Berlin: Poor but Sexy (and rich in gayness)
Berlin ist arm, aber sexy, “Berlin is poor, but sexy” or so declared the reunited city’s openly gay mayor Klaus Wowereit in 2004 when interviewed on the city’s tremendous reliance on federal funding and staggering unemployment rate. Even now, 22 years after reunification, Berlin is one of the least prosperous parts of Germany, but relishes in state supported infrastructure and culture that attracts so-called “creatives” from the world over. As gay culture is concerned, Berlin has something for every flavour and stripe…
- Magnotta arrested in Berlin: report
- Berlin’s Mayor Pits Pink against Green
- Thousands protest Pope’s anti-sex policies
As gay culture is concerned, Berlin has something for every flavour and stripe, from anti-capitalist queers squatting in caravans, to the trust-funded hipsters glutting the bars of Kreutzberg and Prenzlauer Berg, two respectively hip and less hip neighbourhoods. Indeed, Berlin is a city obsessed with its own hip-ness, and if you can get over that, you will have a very, very sexy time.
For travelers more familiar with European capitals like Paris and Rome, you will be struck by two things when you visit Berlin: so much of it is new or reconstructed; and there are gays everywhere. Berlin is one of the rare cities in the world where the gays have so thoroughly infiltrated all levels of culture and society that they no longer see the need to restrict themselves to a Village. Indeed, the very idea of restricting goes against the zeitgeist of this impossibly vibrant and culturally self-aware metropolis: the remnants of the demolished wall, both psychological and physical, are everywhere. Almost as soon as it fell, gays (and their brethren artists and social radicals), spread across the city in various pockets defined by cheap rent (or no rent, as was the case for the squatters) and now, there’s no turning back.
Staying at the Gay Hostel in Schöneberg was a geil way to get a feel for Berlin’s historic gay village, near the Nollendorfplatz U-Bahn. Resembling in many ways gay villages in North America, the strip of businesses along Motzstraße includes the popular Hafen bar where you can mingle with regulars and other tourists, and the infamous Tom’s Bar, where what goes down in the dark-room stays in the dark-room. Tom’s Hotel, a well-known part of the strip, is the well-to-do daddy of the nifty, tangerine-themed Gay Hostel, which you access off a side street. With only three rooms— spacious as they may be with lockers, high ceilings, and a common room— the Gay Hostel was a relaxing lift-off point to get spiffed up, away from the prying eyes of omnipresent hipsters. And for only 22 € a night in the heart of a European capital, it’s a steal. The concierge was cute too, a Greek-born film-maker who looked like he would have helped me with more than just directions.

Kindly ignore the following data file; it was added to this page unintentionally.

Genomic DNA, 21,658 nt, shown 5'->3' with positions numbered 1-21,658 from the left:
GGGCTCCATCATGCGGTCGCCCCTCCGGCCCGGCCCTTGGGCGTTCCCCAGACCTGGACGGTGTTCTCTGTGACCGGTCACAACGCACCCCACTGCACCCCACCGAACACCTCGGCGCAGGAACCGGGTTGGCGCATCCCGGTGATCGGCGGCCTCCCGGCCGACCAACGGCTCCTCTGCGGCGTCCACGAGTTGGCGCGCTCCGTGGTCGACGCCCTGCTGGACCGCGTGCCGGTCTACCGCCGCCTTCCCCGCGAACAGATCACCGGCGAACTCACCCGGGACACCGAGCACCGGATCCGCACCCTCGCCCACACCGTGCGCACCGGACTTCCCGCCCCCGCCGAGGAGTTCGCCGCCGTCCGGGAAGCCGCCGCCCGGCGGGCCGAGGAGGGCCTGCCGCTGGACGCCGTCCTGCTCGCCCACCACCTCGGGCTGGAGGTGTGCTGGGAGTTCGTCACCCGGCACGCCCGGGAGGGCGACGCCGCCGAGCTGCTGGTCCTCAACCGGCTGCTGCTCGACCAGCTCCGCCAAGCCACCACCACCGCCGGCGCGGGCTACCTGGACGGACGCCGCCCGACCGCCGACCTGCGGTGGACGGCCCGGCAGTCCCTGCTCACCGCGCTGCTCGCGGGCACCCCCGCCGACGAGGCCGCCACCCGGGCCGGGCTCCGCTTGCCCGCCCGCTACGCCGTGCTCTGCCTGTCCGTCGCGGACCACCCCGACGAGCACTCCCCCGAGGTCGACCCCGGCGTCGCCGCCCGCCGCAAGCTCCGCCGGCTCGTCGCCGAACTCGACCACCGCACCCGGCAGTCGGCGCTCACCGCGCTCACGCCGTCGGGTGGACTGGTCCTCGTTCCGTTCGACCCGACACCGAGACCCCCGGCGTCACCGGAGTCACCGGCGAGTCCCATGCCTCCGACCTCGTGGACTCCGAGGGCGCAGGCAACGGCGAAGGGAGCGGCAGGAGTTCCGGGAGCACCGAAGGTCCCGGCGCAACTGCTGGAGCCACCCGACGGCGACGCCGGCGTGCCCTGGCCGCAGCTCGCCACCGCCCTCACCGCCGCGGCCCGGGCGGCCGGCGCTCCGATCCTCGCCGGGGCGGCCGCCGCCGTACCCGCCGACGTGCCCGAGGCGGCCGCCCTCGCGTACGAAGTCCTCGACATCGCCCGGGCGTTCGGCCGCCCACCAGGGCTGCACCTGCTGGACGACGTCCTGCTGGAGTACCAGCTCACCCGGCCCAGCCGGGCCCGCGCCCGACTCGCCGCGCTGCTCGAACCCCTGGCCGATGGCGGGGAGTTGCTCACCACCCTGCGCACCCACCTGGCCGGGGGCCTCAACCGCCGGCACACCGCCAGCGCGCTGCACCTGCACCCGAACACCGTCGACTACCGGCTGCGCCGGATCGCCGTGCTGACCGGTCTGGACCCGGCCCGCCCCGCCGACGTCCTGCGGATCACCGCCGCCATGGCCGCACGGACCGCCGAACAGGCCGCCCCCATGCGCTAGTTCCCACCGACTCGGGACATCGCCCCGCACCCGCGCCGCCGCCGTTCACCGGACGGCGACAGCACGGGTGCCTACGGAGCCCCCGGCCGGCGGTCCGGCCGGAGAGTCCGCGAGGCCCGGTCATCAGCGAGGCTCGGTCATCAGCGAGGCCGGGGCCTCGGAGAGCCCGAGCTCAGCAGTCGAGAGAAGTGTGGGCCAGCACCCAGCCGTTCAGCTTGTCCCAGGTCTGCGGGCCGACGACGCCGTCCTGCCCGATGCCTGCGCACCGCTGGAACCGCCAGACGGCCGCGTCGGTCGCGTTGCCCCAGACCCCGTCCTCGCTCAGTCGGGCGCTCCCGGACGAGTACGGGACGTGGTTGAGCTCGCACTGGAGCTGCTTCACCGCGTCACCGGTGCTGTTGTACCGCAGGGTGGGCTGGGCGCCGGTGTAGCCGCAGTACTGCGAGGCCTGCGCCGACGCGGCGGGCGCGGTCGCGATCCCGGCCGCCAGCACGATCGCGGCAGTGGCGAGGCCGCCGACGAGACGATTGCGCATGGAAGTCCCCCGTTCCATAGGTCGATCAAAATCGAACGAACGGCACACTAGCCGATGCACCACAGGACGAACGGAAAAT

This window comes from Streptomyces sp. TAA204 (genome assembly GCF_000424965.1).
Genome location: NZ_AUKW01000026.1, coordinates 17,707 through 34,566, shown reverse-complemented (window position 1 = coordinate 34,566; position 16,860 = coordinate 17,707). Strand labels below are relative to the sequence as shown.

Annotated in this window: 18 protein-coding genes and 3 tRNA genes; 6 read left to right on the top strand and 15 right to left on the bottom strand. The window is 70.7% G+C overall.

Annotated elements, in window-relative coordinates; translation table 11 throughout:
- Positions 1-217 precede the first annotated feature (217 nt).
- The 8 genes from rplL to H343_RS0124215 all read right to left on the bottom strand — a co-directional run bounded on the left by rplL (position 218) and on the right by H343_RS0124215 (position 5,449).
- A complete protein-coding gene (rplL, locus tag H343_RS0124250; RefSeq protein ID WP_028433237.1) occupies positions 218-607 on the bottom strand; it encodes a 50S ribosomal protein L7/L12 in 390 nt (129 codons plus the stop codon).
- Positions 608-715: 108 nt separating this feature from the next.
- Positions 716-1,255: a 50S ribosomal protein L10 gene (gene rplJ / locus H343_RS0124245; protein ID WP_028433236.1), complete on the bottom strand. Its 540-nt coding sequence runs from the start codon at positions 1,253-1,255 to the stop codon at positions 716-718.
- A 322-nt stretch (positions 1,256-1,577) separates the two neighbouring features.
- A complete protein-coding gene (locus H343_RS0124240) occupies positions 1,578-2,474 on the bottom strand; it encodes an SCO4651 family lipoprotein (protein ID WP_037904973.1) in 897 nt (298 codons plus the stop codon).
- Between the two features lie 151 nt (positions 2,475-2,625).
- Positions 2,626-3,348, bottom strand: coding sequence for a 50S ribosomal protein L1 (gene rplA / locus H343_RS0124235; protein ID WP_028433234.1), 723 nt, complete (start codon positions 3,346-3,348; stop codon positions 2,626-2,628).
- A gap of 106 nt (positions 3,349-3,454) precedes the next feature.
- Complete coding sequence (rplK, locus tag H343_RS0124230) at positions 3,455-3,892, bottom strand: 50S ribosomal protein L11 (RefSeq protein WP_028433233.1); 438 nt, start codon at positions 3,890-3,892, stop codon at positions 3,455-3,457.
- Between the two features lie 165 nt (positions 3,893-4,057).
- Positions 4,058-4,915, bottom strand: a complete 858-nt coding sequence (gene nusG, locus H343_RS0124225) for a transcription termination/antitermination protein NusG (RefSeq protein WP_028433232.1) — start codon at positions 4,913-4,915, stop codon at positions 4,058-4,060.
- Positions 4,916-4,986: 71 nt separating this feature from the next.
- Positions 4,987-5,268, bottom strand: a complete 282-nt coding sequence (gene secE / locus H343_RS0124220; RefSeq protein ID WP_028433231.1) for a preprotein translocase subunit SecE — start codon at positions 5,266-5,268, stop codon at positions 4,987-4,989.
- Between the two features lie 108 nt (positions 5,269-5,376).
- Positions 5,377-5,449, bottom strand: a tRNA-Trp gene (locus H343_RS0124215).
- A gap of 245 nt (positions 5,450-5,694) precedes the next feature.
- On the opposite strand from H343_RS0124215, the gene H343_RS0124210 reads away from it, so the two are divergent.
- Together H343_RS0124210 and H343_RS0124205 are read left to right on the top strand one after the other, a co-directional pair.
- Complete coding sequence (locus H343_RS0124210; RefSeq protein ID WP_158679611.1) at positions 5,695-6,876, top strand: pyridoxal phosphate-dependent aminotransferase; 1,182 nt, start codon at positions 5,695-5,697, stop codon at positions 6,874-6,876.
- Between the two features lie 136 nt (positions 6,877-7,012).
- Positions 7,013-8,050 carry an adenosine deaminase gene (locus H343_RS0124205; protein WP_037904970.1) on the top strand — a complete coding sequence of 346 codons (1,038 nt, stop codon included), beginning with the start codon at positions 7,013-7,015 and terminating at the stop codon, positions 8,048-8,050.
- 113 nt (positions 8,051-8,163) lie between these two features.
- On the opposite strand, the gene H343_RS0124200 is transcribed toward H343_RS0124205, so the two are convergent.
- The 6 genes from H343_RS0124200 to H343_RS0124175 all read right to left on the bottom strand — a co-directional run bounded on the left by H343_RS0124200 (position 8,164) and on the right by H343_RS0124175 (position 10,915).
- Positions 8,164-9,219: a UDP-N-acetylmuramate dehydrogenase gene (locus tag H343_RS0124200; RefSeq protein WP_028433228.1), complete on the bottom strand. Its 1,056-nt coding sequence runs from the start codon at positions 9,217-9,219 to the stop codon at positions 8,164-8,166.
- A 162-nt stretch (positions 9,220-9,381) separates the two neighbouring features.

The night I was there, my room-mates were an excessively attractive Italian, a Costa Rican boy who spoke 4 languages, and a British couple who were there for the weekend to party. As it so happened, we were all on our way to the same club that night. Bassy, the eclectic and Katacombes-like venue in gentrified Prenzlauer Berg is home to a weekly Thursday performance and club night called Chantal’s House of Shame, which was unanimously chosen by the tourists and insiders alike as the place to be on a Thursday (before which the young gays and trendy-bears might be spotted pre-drinking at Kreutzberg’s green-lit watering hole the Möbel-Olfe).
To my utter shock, the cover at Bassey was a whopping 10€ (about $14), which might sound normal for Paris, but was obscenely pricey for Berlin, where cover usually hovered at 3-6€, if there was any at all. But the place delivered, with a British electro vamp (think Katy Perry with a Pet Shop Boys beat) singing live with sexy projections of her new video, backed up by middle-aged guys on lap-tops. Chantal herself was a heavy-drinking, bleach-blonde grande dame whose German I couldn’t understand any better than my Berlin-born fag-hag for the night, Masha. Further proof that this “very gay not pervy party every Thursday” was the place to be was the trio of branché Montrealers who showed up just in time for the show, and stayed dancing until 6am (did we mention there is no last call in Berlin?). Bassy: expensive drinks/cover (boo), great music/show/crowd (yay).